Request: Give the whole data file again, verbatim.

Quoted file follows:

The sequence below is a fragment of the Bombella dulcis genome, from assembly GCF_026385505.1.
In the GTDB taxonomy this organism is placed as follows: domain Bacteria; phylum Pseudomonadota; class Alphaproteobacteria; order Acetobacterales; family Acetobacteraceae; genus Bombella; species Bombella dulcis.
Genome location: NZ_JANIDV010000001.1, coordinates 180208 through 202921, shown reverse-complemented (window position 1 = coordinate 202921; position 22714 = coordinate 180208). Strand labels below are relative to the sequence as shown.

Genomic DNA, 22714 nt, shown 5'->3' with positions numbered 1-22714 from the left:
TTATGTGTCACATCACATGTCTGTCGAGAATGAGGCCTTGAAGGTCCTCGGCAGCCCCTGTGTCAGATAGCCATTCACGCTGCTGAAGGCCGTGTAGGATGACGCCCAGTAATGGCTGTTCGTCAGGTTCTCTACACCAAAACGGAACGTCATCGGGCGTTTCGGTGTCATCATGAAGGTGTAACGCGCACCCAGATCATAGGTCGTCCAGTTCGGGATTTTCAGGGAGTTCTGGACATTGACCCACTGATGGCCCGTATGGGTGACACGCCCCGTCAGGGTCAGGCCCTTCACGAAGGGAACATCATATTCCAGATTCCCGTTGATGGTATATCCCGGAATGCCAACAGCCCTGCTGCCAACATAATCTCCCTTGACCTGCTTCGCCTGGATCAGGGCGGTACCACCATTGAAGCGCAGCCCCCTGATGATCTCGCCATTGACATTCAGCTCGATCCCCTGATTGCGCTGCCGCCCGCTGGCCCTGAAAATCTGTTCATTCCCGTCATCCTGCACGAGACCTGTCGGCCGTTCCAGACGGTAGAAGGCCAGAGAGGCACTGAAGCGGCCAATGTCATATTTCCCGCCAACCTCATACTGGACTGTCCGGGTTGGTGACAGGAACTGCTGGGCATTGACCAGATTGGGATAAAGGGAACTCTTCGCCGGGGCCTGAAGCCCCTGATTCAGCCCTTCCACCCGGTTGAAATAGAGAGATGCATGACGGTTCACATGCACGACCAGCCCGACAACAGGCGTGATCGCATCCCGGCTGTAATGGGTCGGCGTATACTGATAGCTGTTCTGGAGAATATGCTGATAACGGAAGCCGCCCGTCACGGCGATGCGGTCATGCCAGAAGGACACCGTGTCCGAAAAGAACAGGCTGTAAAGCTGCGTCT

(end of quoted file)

The sequence below is a fragment of the Bombella dulcis genome, from assembly GCF_026385505.1.
In the GTDB taxonomy this organism is placed as follows: domain Bacteria; phylum Pseudomonadota; class Alphaproteobacteria; order Acetobacterales; family Acetobacteraceae; genus Bombella; species Bombella dulcis.
Genome location: NZ_JANIDV010000001.1, coordinates 180208 through 202921, shown reverse-complemented (window position 1 = coordinate 202921; position 22714 = coordinate 180208). Strand labels below are relative to the sequence as shown.

Genomic DNA, 22714 nt, shown 5'->3' with positions numbered 1-22714 from the left:
TTATGTGTCACATCACATGTCTGTCGAGAATGAGGCCTTGAAGGTCCTCGGCAGCCCCTGTGTCAGATAGCCATTCACGCTGCTGAAGGCCGTGTAGGATGACGCCCAGTAATGGCTGTTCGTCAGGTTCTCTACACCAAAACGGAACGTCATCGGGCGTTTCGGTGTCATCATGAAGGTGTAACGCGCACCCAGATCATAGGTCGTCCAGTTCGGGATTTTCAGGGAGTTCTGGACATTGACCCACTGATGGCCCGTATGGGTGACACGCCCCGTCAGGGTCAGGCCCTTCACGAAGGGAACATCATATTCCAGATTCCCGTTGATGGTATATCCCGGAATGCCAACAGCCCTGCTGCCAACATAATCTCCCTTGACCTGCTTCGCCTGGATCAGGGCGGTACCACCATTGAAGCGCAGCCCCCTGATGATCTCGCCATTGACATTCAGCTCGATCCCCTGATTGCGCTGCCGCCCGCTGGCCCTGAAAATCTGTTCATTCCCGTCATCCTGCACGAGACCTGTCGGCCGTTCCAGACGGTAGAAGGCCAGAGAGGCACTGAAGCGGCCAATGTCATATTTCCCGCCAACCTCATACTGGACTGTCCGGGTTGGTGACAGGAACTGCTGGGCATTGACCAGATTGGGATAAAGGGAACTCTTCGCCGGGGCCTGAAGCCCCTGATTCAGCCCTTCCACCCGGTTGAAATAGAGAGATGCATGACGGTTCACATGCACGACCAGCCCGACAACAGGCGTGATCGCATCCCGGCTGTAATGGGTCGGCGTATACTGATAGCTGTTCTGGAGAATATGCTGATAACGGAAGCCGCCCGTCACGGCGATGCGGTCATGCCAGAAGGACACCGTGTCCGAAAAGAACAGGCTGTAAAGCTGCGTCT